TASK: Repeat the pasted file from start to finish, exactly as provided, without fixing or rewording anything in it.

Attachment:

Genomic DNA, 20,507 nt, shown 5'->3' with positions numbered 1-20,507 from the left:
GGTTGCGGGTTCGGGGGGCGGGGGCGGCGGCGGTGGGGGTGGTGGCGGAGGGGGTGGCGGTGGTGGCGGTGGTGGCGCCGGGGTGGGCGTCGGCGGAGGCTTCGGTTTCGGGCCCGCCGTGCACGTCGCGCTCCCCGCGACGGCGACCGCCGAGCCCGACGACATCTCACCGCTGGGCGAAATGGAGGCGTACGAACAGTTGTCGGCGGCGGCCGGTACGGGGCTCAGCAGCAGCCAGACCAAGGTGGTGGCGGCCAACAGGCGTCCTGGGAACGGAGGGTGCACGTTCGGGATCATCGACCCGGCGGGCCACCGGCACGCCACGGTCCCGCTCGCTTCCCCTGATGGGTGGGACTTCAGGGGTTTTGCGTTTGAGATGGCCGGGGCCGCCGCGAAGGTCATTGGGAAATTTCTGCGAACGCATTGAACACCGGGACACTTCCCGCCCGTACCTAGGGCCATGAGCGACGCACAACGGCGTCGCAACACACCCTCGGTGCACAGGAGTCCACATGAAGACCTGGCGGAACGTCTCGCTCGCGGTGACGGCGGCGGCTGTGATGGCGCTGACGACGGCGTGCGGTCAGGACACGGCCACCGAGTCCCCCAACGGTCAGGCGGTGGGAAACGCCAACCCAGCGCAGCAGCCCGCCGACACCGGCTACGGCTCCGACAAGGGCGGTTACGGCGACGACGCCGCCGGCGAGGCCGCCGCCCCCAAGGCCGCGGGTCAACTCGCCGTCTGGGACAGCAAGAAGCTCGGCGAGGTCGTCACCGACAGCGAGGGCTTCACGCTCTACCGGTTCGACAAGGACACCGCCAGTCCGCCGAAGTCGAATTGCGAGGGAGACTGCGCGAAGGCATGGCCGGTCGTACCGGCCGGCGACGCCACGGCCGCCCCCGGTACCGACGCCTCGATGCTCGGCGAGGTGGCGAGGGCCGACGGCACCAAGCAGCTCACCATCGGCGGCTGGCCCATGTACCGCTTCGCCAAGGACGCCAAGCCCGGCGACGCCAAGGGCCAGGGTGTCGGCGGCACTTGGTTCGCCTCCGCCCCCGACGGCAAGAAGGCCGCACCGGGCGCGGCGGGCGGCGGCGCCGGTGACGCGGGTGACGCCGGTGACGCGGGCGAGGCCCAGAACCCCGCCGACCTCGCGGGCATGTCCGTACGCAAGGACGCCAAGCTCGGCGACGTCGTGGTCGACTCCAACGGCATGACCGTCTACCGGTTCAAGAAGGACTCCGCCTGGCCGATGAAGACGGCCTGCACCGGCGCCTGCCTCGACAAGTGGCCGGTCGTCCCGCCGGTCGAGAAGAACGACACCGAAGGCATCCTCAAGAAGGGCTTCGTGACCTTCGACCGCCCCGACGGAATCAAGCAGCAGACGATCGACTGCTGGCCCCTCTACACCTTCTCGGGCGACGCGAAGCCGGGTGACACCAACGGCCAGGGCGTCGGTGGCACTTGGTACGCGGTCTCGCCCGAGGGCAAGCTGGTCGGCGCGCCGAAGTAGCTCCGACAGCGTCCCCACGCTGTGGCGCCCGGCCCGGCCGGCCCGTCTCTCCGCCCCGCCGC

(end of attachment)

Genomic DNA, 20,507 nt, shown 5'->3' with positions numbered 1-20,507 from the left:
GGTTGCGGGTTCGGGGGGCGGGGGCGGCGGCGGTGGGGGTGGTGGCGGAGGGGGTGGCGGTGGTGGCGGTGGTGGCGCCGGGGTGGGCGTCGGCGGAGGCTTCGGTTTCGGGCCCGCCGTGCACGTCGCGCTCCCCGCGACGGCGACCGCCGAGCCCGACGACATCTCACCGCTGGGCGAAATGGAGGCGTACGAACAGTTGTCGGCGGCGGCCGGTACGGGGCTCAGCAGCAGCCAGACCAAGGTGGTGGCGGCCAACAGGCGTCCTGGGAACGGAGGGTGCACGTTCGGGATCATCGACCCGGCGGGCCACCGGCACGCCACGGTCCCGCTCGCTTCCCCTGATGGGTGGGACTTCAGGGGTTTTGCGTTTGAGATGGCCGGGGCCGCCGCGAAGGTCATTGGGAAATTTCTGCGAACGCATTGAACACCGGGACACTTCCCGCCCGTACCTAGGGCCATGAGCGACGCACAACGGCGTCGCAACACACCCTCGGTGCACAGGAGTCCACATGAAGACCTGGCGGAACGTCTCGCTCGCGGTGACGGCGGCGGCTGTGATGGCGCTGACGACGGCGTGCGGTCAGGACACGGCCACCGAGTCCCCCAACGGTCAGGCGGTGGGAAACGCCAACCCAGCGCAGCAGCCCGCCGACACCGGCTACGGCTCCGACAAGGGCGGTTACGGCGACGACGCCGCCGGCGAGGCCGCCGCCCCCAAGGCCGCGGGTCAACTCGCCGTCTGGGACAGCAAGAAGCTCGGCGAGGTCGTCACCGACAGCGAGGGCTTCACGCTCTACCGGTTCGACAAGGACACCGCCAGTCCGCCGAAGTCGAATTGCGAGGGAGACTGCGCGAAGGCATGGCCGGTCGTACCGGCCGGCGACGCCACGGCCGCCCCCGGTACCGACGCCTCGATGCTCGGCGAGGTGGCGAGGGCCGACGGCACCAAGCAGCTCACCATCGGCGGCTGGCCCATGTACCGCTTCGCCAAGGACGCCAAGCCCGGCGACGCCAAGGGCCAGGGTGTCGGCGGCACTTGGTTCGCCTCCGCCCCCGACGGCAAGAAGGCCGCACCGGGCGCGGCGGGCGGCGGCGCCGGTGACGCGGGTGACGCCGGTGACGCGGGCGAGGCCCAGAACCCCGCCGACCTCGCGGGCATGTCCGTACGCAAGGACGCCAAGCTCGGCGACGTCGTGGTCGACTCCAACGGCATGACCGTCTACCGGTTCAAGAAGGACTCCGCCTGGCCGATGAAGACGGCCTGCACCGGCGCCTGCCTCGACAAGTGGCCGGTCGTCCCGCCGGTCGAGAAGAACGACACCGAAGGCATCCTCAAGAAGGGCTTCGTGACCTTCGACCGCCCCGACGGAATCAAGCAGCAGACGATCGACTGCTGGCCCCTCTACACCTTCTCGGGCGACGCGAAGCCGGGTGACACCAACGGCCAGGGCGTCGGTGGCACTTGGTACGCGGTCTCGCCCGAGGGCAAGCTGGTCGGCGCGCCGAAGTAGCTCCGACAGCGTCCCCACGCTGTGGCGCCCGGCCCGGCCGGCCCGTCTCTCCGCCCCGCCGC